Writing with your Guts

Writing with your Guts

Easterine Kire

Last February I spoke on two occasions about writing from the heart, Dil se Direct, as we jokingly coined it.This February, I am discovering more aspects to writing with your guts. First let me define writing from the heart as what creative writing is all about; fictional writing and writing of poetry comes from the heart. The writer chooses what he or she wants to write and does not allow any other voices to dictate what the writer should write. Dil se Direct is the way to go to bring out the best in a writer, I have so far held to this opinion. And I used to prescribe to a very personal school of thought that thought that writing from the heart was the opposite of writing with your guts. Here, writing with your guts refers to non-fictional writing. But I am discovering that there does not necessarily have to be a dichotomy between writing fiction and writing non-fiction. I’m almost convinced that the gap between the two is breachable, that one is just a leaping off from the other into a different direction, but without losing connection with the former.


I have been editing a book of non-fiction for many months, and it has been a stressful journey where one could easily feel that one was at the mercy of research and informants. The world that demands accurate, factual details from real people about historical events is very different from the other world where the people who live in my head do my bidding, and do not answer back or point to gaps that need to be filled in with more research, be it from written or unwritten history.


Having said all that, one can still feel as elated with non-fiction writing as one does with fictional writing, when a lacuna can be filled in with new information. I love technology for this very point; in a matter of minutes, it connects me to information already available on the net, or it connects me to a Naga in Kiphire or Wokha or Tuensang, who has access to the factual materials. How cool is that? You many not agree with me, and are under no obligation to, but in a weird and wonderful way, it is many Nagas coming together to write one book, each bringing a chapter or two with them. The greatest help I received with this project was from two Rengma sources, a father and son who grasped so well the importance of preserving accurate tribal history in print. Their accounts blended historical details like settling of different villages of the Rengmas, etymological history and migration narratives of the tribe. At the same time, the very natural manner by which they included the story of a pregnant sow that ran off from a village and was traced after some days with her litter, and how the owner of the sow took that incident as a sign he should start a village in that area, was rather remarkable. This kind of fascinating mingling of the supernatural and the natural is what makes up our tribal history. It is unique. Village histories have the seeds of fictional writing within them. The story of the tribe is like a tree; side stories like that of the sow are like branches that hold forth the possibility of following that story to its culmination using fictional methods.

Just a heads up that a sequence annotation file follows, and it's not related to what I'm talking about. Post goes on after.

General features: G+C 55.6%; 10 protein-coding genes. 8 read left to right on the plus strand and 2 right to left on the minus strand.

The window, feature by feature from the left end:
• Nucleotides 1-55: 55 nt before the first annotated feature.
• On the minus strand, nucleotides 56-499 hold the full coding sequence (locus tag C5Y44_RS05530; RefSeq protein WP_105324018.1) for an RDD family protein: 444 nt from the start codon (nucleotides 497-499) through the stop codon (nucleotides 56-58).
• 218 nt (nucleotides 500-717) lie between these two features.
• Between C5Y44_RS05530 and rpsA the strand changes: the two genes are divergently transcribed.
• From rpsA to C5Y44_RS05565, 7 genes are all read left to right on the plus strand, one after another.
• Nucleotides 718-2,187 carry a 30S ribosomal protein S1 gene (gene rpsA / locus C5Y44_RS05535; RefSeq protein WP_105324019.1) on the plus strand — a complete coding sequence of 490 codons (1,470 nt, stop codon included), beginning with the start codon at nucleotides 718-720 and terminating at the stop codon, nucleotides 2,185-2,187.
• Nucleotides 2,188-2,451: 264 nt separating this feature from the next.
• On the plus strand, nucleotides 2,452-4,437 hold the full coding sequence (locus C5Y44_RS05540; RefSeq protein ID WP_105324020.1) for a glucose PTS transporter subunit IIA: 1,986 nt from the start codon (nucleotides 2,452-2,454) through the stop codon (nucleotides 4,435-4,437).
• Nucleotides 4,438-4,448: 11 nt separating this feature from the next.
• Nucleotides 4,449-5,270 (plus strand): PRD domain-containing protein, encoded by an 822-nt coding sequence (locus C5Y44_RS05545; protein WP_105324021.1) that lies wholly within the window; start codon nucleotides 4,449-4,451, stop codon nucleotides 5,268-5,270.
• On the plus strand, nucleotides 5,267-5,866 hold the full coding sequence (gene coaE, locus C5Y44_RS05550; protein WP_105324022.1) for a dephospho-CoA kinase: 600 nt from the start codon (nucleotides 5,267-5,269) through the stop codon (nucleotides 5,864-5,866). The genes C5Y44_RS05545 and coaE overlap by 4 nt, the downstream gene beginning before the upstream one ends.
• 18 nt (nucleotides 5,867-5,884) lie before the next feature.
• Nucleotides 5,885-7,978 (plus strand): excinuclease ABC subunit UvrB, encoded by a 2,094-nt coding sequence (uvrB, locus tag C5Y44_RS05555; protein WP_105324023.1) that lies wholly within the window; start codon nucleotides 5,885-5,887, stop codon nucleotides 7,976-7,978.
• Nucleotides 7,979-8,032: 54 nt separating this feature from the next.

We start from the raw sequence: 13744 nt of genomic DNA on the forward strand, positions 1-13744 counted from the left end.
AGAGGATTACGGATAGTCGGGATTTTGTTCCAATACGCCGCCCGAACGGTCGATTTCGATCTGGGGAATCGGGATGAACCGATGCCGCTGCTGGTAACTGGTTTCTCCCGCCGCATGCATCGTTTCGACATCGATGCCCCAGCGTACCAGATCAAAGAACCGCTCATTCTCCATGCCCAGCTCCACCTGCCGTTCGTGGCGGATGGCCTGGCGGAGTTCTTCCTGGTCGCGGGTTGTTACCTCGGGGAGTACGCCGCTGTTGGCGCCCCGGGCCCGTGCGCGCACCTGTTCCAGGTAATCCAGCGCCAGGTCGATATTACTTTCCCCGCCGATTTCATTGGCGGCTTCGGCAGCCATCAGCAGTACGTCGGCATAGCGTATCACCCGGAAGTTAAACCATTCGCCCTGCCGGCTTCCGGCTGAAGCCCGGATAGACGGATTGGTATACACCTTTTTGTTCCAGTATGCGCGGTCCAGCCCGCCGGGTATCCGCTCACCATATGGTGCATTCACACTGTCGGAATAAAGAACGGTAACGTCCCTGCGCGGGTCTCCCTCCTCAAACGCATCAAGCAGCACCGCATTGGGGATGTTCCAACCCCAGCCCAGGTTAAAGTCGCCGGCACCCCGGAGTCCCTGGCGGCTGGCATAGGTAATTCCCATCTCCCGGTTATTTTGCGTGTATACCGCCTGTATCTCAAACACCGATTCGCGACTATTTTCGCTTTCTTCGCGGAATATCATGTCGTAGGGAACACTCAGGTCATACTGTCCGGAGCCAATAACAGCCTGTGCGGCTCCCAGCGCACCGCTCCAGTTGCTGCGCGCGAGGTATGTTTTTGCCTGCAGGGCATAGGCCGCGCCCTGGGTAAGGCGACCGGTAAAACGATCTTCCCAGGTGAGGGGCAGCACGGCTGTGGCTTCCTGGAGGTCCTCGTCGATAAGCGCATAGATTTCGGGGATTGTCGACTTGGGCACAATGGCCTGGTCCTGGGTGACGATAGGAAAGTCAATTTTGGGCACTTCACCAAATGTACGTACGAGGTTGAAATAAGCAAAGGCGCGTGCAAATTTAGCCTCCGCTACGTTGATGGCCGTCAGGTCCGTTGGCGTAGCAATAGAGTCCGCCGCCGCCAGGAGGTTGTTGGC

Fiction relies greatly on fact, and is many times inspired by the little accounts that pop up in historically attested works of non-fiction. I have come across a historian’s account of a village forced to change location because a heavy landslide caused the morung to collapse. Inside the morung were many youths who perished when it collapsed. The village could not possibly continue life in that location after this abomination. But there was more to that account. A little before the morung collapsed, one of the inmates was returning late when he saw two spirits fighting outside the morung. The man was afraid to approach because the two spirits fought for a long time. Finally, he realised that what he had sighted was portentous of a terrible calamity. He raced inside the morung, pulled a sleeping boy to safety (who he thought was his younger brother), and was about to run in again when the earth opened up beneath the morung and swallowed all its occupants. The man later discovered that the boy he had pulled out was not his brother. I was writing with my guts when I came upon this story, and I had the revelation that fiction is inspired by non-fiction in just such a manner and just how much the two need each other. (to be continued).